June 28, 2013

How to Create a QR Code

As more and more smart devices (such as the iPad or Android phones) are used to access online services or information, QR codes are rapidly becoming a way to get people to websites in an efficient manner.  Maybe you've seen them on posters, on groceries, in newspapers or on receipts.  They're becoming more and more prominent in education, too.  

Jenny Magiera wrote a great blog entry called, The DaVinci (QR) Code: Using QR Codes to share digital student work in which she lists some great examples of how they can be used to share work students create on the iPad.  Maybe you have ways you use them as well.  

QR codes can be generated and saved through your district Google account (the one you use to log into your Gmail).  The reason I like using the district account is that the codes you create are saved in a list.  You can go to this list periodically to see how many times the link was clicked.

 Here's how:

1.  Find the link for which you want to generate a QR code and COPY it.
2.  Log in to your district Gmail.
3.  Go to goo.gl.  If you've never used this before, your list will be empty.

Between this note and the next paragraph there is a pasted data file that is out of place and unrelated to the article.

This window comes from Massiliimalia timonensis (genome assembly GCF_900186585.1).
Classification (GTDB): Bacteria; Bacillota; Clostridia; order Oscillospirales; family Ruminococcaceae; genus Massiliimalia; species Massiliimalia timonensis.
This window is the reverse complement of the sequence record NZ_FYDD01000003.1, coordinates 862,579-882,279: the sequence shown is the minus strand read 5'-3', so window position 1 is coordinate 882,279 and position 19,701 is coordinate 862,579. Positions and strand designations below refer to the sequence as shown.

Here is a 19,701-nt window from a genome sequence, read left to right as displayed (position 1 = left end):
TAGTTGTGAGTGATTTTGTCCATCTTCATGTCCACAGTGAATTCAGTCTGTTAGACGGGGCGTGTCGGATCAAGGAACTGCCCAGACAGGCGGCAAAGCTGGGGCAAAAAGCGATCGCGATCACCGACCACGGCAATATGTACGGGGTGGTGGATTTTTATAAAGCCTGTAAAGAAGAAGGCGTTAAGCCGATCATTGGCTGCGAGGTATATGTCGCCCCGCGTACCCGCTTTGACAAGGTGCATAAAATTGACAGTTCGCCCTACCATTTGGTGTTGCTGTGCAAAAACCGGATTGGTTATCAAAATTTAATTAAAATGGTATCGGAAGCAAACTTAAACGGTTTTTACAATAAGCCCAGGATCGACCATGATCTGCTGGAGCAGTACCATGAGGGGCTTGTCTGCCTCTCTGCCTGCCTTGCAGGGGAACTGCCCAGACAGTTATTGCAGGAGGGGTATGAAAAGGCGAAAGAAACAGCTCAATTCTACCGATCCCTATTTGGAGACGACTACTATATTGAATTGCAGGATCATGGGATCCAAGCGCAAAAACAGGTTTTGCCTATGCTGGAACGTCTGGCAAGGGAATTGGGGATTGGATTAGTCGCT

4.  Paste your link and click SHORTEN URL. 
5.  Your link will be shortened (which makes things easier when sending the link to others) and it will be saved in a list below as long as you have your account; you won't be able to see them unless you are logged into your Gmail.
6.  Click the DETAILS link.
7.  Your QR code will appear at the top of the page.  Save it to your computer by RIGHT CLICKING and choosing SAVE IMAGE AS.

8.  Give the image a name and click SAVE.

Now you can upload this image anywhere, add it to a Google Doc, project it on the wall, or print it on a piece of paper to pass around the classroom or place on a poster.  When the code is scanned with a QR code reader app on the iPad (or any smart device), the code will send you to the website.

June 21, 2013

3 Video Lesson Guides on Digital Literacy

If you've never heard of the Teaching Channel, then allow me to introduce you.  Here is a great resource for strategies and ideas to go about reaching instructional goals in an ever-changing field.  One in particular, given to us by blogger Marie White, is a piece called "Teaching Our Students Internet Research Skills"

The introduction breaks it down quite well:
"Whether you’re gearing up to tackle technology and Common Core or just want to teach your kids how to use the internet as a research tool, we think you’ll love these video lesson guides we’ve developed with Common Sense Media. Full lesson plans are included with each one."